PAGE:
Imagine growing 400 acres of onions. And then harvesting, processing and getting those millions of onions to market, all in good condition.
That’s a challenge that Italian immigrant Joseph Franzoy could not have imagined when he started growing vegetables in New Mexico’s Hatch Valley nearly a century ago.
But much has changed in the state’s onion industry since then. Today, his great-grandson Shayne Franzoy is helping to lead the change, using high-tech harvesting, processing and storage equipment — much of it financed by Ag New Mexico Farm Credit.
“Shayne and his father, Jerry, are as technologically advanced as you can get,” says Warren Russell, Ag New Mexico senior vice president. “And their investment has paid off. Other growers and processors are more susceptible to weather and markets, but Chile River has eliminated much of the risk.”
In the past, the Franzoys — owners of Chile River Farms — followed the common industry practice of “curing” or drying onions in burlap sacks in the field. This often led to losses from extreme heat, rain or hail.
“Once onions mature, they have the greatest value, and you’ve got to get them out of the field and cured as soon as possible,” says Russell.
Automated Curing Process Is Key
Today the Franzoys’ curing process is automated. So are many other steps.
“Our automated sorting and curing facilities allow us to market to higher-end customers who pay more for our products,” Shayne says. “Automation also allows us to package onions to meet specific customer demands.”
It saves labor costs and helps the company maintain production during labor shortages, too.
“It’s valuable to have a partner like Ag New Mexico to help grow our business,” says Shayne. “Warren understands our business and supports what we do.”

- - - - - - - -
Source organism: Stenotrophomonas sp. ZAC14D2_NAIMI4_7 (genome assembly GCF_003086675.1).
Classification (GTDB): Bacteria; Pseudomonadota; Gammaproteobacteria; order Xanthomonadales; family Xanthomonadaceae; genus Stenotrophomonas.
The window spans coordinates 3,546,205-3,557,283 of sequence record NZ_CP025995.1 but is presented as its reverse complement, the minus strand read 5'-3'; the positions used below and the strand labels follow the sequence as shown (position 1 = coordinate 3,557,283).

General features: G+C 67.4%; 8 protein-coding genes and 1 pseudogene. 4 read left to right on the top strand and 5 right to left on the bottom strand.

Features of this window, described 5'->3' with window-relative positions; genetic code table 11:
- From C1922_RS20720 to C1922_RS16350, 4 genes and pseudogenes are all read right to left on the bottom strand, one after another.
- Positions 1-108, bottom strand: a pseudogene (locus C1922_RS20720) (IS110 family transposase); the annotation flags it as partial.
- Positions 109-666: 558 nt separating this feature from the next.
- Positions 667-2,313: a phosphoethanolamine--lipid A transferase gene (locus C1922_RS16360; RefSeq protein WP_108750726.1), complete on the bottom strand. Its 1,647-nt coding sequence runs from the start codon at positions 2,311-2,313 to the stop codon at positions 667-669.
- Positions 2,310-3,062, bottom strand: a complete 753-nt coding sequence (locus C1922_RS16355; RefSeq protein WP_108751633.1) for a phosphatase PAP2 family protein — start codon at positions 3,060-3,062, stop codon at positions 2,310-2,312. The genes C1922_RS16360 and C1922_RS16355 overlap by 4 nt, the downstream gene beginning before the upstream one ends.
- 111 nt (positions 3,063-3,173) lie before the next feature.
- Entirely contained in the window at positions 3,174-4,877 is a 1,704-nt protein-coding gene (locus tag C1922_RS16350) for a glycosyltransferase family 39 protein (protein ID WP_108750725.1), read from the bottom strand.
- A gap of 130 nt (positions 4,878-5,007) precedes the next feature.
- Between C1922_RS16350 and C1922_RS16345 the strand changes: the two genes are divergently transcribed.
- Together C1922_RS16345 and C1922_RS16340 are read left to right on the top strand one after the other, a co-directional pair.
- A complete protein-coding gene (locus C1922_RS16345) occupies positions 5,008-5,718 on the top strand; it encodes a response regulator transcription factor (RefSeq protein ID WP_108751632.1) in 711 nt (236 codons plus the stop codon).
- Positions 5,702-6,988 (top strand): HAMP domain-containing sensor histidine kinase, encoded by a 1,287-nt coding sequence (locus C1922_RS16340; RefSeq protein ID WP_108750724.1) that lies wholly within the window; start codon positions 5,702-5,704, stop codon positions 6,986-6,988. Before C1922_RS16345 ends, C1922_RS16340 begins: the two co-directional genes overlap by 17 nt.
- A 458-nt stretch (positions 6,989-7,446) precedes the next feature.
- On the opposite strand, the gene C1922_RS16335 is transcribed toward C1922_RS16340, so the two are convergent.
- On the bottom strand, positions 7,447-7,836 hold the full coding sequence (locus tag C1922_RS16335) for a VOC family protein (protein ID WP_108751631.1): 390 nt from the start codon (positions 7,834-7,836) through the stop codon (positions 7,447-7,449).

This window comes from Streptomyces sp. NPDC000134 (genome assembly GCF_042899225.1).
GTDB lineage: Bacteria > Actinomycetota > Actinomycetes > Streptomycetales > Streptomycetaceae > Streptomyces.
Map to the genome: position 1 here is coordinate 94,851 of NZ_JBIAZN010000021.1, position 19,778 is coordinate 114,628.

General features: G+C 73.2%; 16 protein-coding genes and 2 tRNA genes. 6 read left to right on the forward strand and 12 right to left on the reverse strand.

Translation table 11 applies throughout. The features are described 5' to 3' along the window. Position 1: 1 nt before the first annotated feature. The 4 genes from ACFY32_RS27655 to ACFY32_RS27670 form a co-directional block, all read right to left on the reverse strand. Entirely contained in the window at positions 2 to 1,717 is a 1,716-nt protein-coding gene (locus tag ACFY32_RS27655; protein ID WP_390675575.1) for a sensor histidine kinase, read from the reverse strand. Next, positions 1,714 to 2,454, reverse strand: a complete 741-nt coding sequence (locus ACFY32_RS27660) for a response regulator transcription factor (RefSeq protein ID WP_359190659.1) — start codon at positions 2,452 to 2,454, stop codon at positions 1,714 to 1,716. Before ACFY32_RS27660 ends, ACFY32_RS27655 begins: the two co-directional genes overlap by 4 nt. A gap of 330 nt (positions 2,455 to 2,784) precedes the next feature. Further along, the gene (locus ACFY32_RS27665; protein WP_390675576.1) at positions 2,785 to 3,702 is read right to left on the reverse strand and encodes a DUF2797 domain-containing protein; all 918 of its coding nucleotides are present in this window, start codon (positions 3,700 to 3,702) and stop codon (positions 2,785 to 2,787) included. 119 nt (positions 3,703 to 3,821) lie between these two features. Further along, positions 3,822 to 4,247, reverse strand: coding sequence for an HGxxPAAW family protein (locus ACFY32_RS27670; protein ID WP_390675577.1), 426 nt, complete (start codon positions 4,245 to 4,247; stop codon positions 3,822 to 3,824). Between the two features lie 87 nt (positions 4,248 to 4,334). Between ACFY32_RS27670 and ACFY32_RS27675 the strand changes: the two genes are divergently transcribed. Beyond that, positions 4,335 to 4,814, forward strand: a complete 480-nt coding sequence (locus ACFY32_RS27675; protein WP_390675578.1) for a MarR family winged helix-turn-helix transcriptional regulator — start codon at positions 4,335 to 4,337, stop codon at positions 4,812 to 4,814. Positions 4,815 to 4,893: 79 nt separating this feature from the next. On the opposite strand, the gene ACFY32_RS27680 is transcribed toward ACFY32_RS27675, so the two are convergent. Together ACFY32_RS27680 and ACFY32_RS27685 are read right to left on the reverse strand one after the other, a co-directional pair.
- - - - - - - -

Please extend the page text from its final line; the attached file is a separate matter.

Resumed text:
Cold Storage Preserves Quality
The Franzoys invested in a curing plant in 2007. About the same time, they began harvesting onions in 1,000-pound plastic bins to reduce weather damage.
Additional upgrades included an automated curing and cold-storage facility and automated packing lines with precise weighing and packaging equipment. They also upgraded their sizing line to reduce bruising and designed a sorting table that rotates onions without damaging them.
Storing onions at the right temperature and humidity level preserves quality and adds shelf life.
“Before, we had to pack everything that came out of the field,” Shayne says. “Now we store product in bins in a controlled environment until we receive our orders.”
Onion Farming Is in Their Blood
In the 1980s, Jerry Franzoy named his company Chile River Inc., for the Rio Grande River that flows past the family farm at Salem. This is where his great-grandparents and their 10 children started growing onions and peppers, which thrive in New Mexico’s warm, dry climate.
Chile River remains a family business. Twelve of the company’s 22 full-time employees are relatives. Shayne’s wife, Amanda, manages production at the onion facility. Cousin Victoria is the office manager, and son Axten manages the Deming farms.
That’s not all. Amanda’s brother, Gary Swinson, and Gary’s father, Ronnie Swinson, own a fabrication company that built parts of the equipment lines. Others include Shayne and Amanda’s daughter, Ollie, plus nieces, nephews, cousins and in-laws.
"Buyers like consistent quality and size and want a clean, shiny, dry onion. ... We’ve proved we can deliver that."
– Shayne Franzoy
Franzoys Are an Onion Dynasty
The offspring of Joseph and Celestina Franzoy are a dynasty in New Mexico’s vegetable industry. Close to 100 of the couple’s descendants are involved in some aspect of growing, processing, packing, marketing and shipping chile or onions in the Hatch Valley.
The Chile River band of Franzoys not only farms 400 acres of onions, they also grow 300 acres of chiles near Salem, Hatch, Las Cruces and Deming. Other crops include 1,400 acres of wheat, corn, cotton, pecans and watermelons.
Shayne and Jerry also employ technology, such as GPS-based equipment and subsurface drip irrigation, in their farming operations. But some jobs still require hand labor, including weeding, onion topping and harvesting. It takes 100 part-time workers to harvest the crop between late May and late August and 60 people for processing.
It’s challenging work but the Franzoys have always been willing to work hard and try new technology. And it shows in their success.
No doubt their ancestors would be proud.
– Nancy Jorgensen